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Pinterest Beats Q2 Revenue Expectations as User Monetization Continues To Improve

Stock is attractive as we remain confident that the firm can continue to differentiate itself and attract users.


While Pinterest (PINS) posted mixed second-quarter results, we were pleased with user monetization, indicating continuing demand improvement from advertisers. Pinterest missed FactSet bottom-line expectations as investments in commerce and content enhancements continued. At the same time, we welcome that Bill Ready, the firm’s new CEO, will not run Pinterest as a growth-at-any-cost firm as he mentioned on the earnings call. Ready’s position at the helm is also supported by the firm’s new activist investor, Elliott Management.

While social networking is crowded, in our view, we remain confident that Pinterest can continue to differentiate itself and attract users, most of whom have the intent to shop or purchase, which would keep attracting more advertisers and ad dollars. We have adjusted our model due to increasing macroeconomic uncertainty and management’s third-quarter guidance. Our fair value estimate is now $46 per share, down from $48. In our view, this narrow-moat firm remains attractive.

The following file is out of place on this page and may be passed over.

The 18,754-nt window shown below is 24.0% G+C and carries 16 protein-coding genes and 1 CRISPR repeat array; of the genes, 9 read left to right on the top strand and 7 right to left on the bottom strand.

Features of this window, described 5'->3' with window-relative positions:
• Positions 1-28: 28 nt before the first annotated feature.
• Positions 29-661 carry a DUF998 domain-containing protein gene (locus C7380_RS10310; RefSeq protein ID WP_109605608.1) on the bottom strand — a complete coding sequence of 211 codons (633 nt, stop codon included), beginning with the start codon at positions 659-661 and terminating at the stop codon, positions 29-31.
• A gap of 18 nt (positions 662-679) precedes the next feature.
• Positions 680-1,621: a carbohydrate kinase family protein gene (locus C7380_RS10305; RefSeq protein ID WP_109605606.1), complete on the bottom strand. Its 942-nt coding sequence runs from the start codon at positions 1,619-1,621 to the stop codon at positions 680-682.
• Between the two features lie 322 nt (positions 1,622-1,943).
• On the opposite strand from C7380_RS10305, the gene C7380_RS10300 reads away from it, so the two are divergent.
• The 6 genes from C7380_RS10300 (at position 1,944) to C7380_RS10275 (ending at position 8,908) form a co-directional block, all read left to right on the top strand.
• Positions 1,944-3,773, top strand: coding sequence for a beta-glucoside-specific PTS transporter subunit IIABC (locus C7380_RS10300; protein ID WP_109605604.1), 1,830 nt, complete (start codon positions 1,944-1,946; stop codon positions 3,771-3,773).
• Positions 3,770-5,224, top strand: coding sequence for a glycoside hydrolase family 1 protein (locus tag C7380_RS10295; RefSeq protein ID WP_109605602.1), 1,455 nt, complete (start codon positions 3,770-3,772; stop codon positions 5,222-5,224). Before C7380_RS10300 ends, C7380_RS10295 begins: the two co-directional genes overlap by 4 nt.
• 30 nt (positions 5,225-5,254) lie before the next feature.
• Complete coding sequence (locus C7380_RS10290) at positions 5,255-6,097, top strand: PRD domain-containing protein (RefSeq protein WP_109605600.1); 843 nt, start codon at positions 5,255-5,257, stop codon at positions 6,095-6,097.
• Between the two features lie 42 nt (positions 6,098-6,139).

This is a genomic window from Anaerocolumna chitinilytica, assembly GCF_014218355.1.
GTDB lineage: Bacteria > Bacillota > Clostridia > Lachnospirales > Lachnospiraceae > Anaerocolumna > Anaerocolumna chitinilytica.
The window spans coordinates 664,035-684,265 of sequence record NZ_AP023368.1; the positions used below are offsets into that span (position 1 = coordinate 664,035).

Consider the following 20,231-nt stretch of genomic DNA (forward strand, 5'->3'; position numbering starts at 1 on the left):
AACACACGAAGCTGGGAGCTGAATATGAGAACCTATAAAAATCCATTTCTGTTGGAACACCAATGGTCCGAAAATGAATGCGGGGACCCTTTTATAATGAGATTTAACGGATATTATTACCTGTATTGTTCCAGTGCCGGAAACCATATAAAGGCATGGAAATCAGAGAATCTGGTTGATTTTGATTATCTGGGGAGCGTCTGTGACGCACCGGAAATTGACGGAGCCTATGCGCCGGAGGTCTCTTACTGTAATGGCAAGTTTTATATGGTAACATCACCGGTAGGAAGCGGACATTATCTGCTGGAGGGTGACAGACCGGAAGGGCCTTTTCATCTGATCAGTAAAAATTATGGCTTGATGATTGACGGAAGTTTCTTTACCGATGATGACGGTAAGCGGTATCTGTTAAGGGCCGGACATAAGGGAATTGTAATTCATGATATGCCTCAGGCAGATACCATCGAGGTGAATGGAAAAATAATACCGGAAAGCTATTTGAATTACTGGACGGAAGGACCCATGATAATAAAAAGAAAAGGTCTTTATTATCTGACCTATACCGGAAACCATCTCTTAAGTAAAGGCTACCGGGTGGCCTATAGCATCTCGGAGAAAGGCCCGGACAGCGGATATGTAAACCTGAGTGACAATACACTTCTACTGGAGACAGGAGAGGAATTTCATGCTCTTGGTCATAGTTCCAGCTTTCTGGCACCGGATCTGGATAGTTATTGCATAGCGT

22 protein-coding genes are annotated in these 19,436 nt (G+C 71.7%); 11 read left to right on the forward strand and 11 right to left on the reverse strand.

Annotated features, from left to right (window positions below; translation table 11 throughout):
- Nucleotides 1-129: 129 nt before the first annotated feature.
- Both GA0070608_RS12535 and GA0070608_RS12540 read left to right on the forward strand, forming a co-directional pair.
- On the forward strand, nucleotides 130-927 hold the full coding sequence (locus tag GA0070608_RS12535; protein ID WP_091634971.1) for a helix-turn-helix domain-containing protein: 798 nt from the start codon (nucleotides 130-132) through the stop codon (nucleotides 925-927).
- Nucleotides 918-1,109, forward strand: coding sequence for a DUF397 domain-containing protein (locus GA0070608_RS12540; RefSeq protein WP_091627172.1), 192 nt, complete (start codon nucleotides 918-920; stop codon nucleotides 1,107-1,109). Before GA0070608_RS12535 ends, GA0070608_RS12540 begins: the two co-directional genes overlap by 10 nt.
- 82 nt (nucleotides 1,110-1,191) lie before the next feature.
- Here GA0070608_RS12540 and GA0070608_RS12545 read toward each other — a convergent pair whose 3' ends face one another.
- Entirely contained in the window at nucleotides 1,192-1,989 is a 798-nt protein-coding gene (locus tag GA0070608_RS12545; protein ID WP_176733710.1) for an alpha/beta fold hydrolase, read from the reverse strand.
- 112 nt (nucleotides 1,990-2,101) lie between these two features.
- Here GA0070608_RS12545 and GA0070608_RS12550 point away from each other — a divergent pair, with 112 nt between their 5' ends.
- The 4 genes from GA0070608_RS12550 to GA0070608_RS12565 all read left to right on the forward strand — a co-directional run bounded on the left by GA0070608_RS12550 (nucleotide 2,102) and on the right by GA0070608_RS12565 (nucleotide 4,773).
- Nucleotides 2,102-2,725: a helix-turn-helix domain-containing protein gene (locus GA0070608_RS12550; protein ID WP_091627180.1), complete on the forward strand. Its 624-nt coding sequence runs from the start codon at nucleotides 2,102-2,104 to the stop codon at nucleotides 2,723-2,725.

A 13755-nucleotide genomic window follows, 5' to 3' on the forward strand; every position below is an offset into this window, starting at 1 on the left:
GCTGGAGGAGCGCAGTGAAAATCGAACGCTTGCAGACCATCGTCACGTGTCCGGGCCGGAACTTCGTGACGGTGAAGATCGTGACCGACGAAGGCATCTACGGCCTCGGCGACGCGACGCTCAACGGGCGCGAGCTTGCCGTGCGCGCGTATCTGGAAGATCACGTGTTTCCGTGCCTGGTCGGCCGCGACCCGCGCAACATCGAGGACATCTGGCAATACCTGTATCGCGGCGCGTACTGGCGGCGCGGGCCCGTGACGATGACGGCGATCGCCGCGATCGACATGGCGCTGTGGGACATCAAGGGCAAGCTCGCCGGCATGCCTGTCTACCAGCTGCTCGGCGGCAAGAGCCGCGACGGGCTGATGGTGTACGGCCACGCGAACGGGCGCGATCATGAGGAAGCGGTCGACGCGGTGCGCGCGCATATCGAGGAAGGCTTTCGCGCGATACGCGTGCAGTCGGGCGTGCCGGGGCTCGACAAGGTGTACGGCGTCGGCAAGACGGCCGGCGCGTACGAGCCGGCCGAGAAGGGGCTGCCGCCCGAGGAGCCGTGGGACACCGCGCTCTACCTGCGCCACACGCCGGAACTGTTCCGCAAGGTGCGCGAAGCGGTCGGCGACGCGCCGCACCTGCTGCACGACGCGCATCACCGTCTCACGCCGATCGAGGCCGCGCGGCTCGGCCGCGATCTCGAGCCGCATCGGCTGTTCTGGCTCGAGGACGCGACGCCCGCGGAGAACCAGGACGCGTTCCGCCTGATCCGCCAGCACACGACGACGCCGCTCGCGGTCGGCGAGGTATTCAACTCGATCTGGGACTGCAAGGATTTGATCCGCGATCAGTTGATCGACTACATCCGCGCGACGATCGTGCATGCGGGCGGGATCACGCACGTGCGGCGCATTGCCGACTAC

Pinterest is a bit more resilient than its peers in the face of both an unstable macro environment and changes to Apple’s data privacy policies. As the firm and advertisers are aware, users on Pinterest are interested in shopping and/or buying, which increases the effectiveness of campaigns at the top, mid, and bottom of the marketing funnel. In addition, with the knowledge of such an intent, the app and its ad sales remain less dependent on Apple’s data regarding user behavior outside of the Pinterest app. We also agree with the firm that more advertisers may be willing to integrate their data with Pinterest’s, helping to further improve returns on the ads, and increase the number of ads sold and/or their prices.

The author or authors do not own shares in any securities mentioned in this article. Find out about Morningstar’s editorial policies.

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